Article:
The Siren Song of a Good Story - Homer style


One of the most useful ways of thinking about a complete narrative is to realise that it’s not a conversation. (By the way, my scribbled note above is in Emily Wilson’s great recent translation of The Odyssey)

When you tell a story face-to-face among friends there is always room for people to join in, ask you to elaborate on a point that they find interesting, challenge you and joke along. It’s at the heart of a conversation; everyone sharing points of view about the world to maybe understand the bigger picture. But a story in a recorded medium - film or TV, graphic novel or novel - leaves no room for any questions. Every possible question that your viewer has, has to exist in the work.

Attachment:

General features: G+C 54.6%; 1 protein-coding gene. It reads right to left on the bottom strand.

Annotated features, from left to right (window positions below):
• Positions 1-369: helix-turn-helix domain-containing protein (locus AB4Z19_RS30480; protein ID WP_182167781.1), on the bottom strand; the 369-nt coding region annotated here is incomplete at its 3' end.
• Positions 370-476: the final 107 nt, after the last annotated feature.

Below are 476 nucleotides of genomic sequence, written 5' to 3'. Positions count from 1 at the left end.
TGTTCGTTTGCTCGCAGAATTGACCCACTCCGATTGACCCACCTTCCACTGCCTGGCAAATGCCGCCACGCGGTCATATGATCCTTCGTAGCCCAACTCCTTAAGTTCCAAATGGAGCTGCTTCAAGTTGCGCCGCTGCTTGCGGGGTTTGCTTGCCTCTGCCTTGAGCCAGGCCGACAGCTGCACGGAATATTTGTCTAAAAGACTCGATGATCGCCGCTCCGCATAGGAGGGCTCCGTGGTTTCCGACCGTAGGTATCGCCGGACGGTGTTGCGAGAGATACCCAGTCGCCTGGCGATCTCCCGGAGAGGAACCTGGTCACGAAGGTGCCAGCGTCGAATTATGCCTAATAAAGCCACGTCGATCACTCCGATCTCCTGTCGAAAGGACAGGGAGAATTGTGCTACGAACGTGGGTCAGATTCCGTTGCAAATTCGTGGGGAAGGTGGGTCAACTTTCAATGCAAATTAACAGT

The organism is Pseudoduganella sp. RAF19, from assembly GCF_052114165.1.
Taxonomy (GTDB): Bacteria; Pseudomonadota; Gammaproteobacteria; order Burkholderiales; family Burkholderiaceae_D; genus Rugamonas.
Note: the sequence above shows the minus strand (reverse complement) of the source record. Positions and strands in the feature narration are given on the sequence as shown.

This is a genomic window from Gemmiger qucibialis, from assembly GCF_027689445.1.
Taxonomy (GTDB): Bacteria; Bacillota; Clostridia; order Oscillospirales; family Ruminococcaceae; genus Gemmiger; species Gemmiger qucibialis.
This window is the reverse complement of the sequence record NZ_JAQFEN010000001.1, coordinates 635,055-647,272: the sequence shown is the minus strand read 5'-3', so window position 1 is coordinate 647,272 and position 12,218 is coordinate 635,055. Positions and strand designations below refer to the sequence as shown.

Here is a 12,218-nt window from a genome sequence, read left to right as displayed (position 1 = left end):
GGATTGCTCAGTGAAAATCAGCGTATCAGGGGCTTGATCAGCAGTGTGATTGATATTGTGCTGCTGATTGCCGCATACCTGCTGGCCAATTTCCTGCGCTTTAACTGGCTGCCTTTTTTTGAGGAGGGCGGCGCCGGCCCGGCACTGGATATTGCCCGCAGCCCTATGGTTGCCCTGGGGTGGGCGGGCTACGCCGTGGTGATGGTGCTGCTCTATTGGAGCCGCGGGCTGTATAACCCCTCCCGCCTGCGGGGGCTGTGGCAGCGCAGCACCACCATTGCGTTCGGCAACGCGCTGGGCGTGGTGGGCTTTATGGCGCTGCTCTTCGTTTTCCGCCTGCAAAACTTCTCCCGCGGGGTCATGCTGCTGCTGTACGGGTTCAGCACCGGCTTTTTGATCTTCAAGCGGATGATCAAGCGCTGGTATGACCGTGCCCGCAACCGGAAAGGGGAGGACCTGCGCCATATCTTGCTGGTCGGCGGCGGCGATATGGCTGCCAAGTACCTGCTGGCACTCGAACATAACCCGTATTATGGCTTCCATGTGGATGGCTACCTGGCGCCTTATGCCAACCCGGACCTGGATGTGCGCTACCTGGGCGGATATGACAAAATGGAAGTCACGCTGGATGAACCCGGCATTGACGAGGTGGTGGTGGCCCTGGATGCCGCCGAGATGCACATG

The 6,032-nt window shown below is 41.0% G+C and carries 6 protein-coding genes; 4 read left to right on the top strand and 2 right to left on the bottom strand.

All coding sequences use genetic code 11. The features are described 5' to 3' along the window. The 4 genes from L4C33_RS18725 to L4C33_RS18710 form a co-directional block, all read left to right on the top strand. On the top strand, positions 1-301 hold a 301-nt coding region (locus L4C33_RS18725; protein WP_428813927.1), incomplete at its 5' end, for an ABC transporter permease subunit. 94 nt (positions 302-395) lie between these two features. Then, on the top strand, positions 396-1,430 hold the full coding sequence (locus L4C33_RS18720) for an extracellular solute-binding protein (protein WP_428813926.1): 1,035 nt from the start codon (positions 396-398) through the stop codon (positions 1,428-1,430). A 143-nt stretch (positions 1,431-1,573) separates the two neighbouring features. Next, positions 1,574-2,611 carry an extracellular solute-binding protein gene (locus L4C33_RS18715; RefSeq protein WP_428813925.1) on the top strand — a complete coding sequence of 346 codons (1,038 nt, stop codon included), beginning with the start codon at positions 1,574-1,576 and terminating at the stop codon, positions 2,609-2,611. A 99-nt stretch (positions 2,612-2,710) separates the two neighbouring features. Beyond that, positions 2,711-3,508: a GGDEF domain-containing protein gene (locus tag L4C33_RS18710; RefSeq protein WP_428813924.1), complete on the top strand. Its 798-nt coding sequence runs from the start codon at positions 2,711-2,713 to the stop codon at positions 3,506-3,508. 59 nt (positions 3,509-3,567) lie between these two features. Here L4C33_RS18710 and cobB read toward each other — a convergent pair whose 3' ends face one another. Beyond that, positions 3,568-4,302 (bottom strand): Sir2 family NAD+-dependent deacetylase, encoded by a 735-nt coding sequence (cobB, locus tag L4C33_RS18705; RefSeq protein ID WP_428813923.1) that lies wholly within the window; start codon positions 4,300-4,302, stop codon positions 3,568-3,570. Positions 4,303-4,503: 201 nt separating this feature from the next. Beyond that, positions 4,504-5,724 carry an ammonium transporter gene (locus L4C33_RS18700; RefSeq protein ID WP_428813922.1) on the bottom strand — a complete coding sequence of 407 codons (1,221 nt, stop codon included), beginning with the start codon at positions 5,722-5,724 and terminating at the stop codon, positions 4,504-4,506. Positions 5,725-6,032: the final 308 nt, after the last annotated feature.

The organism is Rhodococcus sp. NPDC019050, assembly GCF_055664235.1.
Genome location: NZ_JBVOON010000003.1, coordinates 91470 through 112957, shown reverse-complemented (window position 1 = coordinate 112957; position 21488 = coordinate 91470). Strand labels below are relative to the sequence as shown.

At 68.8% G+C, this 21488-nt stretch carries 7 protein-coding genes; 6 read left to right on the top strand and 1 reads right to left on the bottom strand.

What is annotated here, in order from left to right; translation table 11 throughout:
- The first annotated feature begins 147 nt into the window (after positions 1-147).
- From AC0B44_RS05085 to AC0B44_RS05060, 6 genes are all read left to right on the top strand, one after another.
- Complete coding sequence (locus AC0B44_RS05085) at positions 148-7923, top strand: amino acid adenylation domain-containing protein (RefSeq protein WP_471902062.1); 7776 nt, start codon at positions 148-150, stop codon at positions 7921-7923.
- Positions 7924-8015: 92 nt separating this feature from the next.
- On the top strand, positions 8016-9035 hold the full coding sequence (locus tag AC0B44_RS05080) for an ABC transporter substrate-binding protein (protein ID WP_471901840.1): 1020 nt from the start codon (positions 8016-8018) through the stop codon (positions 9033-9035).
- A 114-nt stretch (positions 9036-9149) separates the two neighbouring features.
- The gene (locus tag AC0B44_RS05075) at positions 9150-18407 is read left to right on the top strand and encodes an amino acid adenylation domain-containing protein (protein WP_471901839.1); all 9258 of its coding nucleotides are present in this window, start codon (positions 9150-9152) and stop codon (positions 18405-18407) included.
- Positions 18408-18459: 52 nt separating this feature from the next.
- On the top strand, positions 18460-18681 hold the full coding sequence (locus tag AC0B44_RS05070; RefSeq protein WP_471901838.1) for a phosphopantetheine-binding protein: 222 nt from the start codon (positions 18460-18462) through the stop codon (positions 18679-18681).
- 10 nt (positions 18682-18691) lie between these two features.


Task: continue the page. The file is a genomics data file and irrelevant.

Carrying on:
That’s what is meant by a complete story.

There’s another side of this, of course. And it’s where having this knowledge of story structure is so powerful. You can design your film or article to have holes in it. You can create gaps in the storytelling that force the audience to ask “what about....”? That’s propaganda - intentionally leaving holes in your story, which can force the audience to complete the picture in only one possible way. Or you could take that desire to fill those gaps in the story and send them to social media to discuss what’s missing, which is incredibly powerful when it’s in your control.